Real time notes on changing careers

career change pt 1

The other day at work, during our weekly performance review meeting on Monday afternoon, we paused at the beginning to talk about the protests that had erupted around the country over police brutality and the murder of George Floyd. People spoke openly and honestly about police brutality. One or two people wept. It was actually a productive conversation–the kind you don’t often see in corporate America. And then…it was over. We went right back to talking about how performance was 3% off from the forecast that we made six months ago–before impeachment, before the coronavirus, before George Floyd. It was a jarring transition. The world is burning outside and we’re talking about some irrelevant financial forecast? I’d been coming to terms with my career for a while at this point, but this is the last straw. I have to get out.

When I made the decision to change careers and started looking online for advice, I didn’t find anything that useful. There are tons and tons of articles and resources out there, but they all felt like they were written by people who studied a career change from afar, rather than by people who actually changed careers themselves. I use online reviews all the time, and they are incredibly helpful. I thought it was important to actually contribute, instead of just being a lurker, and maybe this can be helpful to someone thinking about or going through the same change.

In this series of posts I’ll do my best to explain how I realized I needed to change careers (that’s this post), how I’m going about learning and getting experience to prepare for the transition (in very practical terms), and how I deal with the day to day challenges. My goal is to generally chronicle my journey along the way.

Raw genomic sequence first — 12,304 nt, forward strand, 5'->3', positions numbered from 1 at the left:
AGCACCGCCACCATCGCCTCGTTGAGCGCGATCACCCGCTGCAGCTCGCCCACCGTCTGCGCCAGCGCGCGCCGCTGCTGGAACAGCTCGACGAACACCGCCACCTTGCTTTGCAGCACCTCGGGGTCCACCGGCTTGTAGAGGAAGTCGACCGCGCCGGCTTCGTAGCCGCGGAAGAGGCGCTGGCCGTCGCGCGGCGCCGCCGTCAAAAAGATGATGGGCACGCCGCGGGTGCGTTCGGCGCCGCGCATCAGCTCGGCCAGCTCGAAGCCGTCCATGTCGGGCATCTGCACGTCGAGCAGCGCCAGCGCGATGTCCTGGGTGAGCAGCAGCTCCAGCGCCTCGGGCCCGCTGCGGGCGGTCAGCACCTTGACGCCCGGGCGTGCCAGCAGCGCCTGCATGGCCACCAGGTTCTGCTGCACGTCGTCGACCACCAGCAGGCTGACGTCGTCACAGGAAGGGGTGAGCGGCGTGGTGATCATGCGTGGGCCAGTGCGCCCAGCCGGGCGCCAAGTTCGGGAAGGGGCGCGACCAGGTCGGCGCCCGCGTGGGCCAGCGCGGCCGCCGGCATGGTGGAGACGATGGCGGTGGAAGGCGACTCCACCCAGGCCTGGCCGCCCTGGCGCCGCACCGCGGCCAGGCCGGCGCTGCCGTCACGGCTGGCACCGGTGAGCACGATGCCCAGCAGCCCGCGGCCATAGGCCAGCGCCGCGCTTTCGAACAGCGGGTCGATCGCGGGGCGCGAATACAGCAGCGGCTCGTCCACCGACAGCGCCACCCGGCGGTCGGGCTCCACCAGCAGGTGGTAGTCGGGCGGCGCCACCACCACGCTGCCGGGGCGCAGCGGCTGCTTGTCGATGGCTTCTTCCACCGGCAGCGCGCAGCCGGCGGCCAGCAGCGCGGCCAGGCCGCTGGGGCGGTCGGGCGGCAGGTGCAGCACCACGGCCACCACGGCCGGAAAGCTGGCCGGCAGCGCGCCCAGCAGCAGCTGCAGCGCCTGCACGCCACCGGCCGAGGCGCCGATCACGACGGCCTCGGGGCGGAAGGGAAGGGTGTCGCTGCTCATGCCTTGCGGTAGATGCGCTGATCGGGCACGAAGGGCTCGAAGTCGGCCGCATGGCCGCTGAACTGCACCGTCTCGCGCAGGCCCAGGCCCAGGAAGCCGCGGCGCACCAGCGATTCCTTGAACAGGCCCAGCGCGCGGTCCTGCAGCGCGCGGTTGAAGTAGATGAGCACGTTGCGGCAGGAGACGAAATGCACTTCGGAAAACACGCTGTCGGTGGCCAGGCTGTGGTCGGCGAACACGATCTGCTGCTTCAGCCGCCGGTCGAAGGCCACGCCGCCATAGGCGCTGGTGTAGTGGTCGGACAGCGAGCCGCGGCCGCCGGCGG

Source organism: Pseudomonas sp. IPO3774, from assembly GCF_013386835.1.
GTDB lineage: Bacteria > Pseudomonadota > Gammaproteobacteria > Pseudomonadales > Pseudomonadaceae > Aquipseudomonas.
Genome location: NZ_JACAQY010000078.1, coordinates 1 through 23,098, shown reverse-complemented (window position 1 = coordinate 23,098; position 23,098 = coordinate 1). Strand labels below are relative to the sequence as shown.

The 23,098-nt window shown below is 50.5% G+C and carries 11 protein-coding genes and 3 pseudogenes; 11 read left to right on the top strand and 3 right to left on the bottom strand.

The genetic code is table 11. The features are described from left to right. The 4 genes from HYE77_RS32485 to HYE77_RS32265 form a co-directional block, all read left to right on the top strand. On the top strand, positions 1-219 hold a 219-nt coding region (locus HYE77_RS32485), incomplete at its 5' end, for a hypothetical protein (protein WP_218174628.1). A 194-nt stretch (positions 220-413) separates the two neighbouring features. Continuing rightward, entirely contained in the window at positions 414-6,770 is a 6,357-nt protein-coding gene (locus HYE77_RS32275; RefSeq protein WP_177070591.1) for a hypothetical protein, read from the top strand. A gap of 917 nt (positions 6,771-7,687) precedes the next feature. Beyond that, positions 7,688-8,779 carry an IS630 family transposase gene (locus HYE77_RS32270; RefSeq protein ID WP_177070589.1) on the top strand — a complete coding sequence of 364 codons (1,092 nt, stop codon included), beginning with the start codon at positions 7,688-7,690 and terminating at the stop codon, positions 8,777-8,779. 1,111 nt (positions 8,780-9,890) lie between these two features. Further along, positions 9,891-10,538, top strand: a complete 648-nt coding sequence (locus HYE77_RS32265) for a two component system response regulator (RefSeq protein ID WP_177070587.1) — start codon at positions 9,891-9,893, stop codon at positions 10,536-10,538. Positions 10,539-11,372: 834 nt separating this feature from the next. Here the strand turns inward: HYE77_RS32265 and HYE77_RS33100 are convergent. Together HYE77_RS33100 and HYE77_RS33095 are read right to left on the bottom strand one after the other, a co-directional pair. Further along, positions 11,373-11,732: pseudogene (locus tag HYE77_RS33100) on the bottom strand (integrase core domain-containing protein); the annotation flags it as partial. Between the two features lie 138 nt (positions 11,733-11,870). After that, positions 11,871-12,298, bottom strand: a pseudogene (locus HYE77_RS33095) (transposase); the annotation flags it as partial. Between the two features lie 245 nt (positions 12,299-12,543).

When I graduated college, I had big plans. I was going to move to San Francisco and take over the…yeah, no. I had no plans. I had no idea what I wanted to do with my life. Some friends of mine with jobs already were moving to San Francisco, so I figured I would, too. The problem was that I spent so much time screwing around in college that I managed to graduate without any real skills. I’d done a summer internship at a tennis tournament once, so working in sports seemed like the path of least resistance. I got one job offer and then abandoned that plan when I realized how little behind-the-scenes people get paid and how much they have to work. I think I calculated that I’d be making $2/hour or something like that. Not exactly enough to live on. My heart was never really in it, anyway. Instead, I took the next offer I got: at a startup as the CEO’s assistant. As the company grew, I switched jobs a few times and eventually moved into product management. If you don’t know, Product Managers work with a team of engineers, designers, and data analysts to basically decide what features to build and how to build them. PMs are also supposed to do a lot of “stakeholder management” which always reminded me of the scene from The Wire where Tony gave advice to Tommy Carcetti. Fast forward a few years and I lost that job. I and a dozen others were laid off when the startup was trying to “cut costs.” (I don’t think the executives took a pay cut, though.)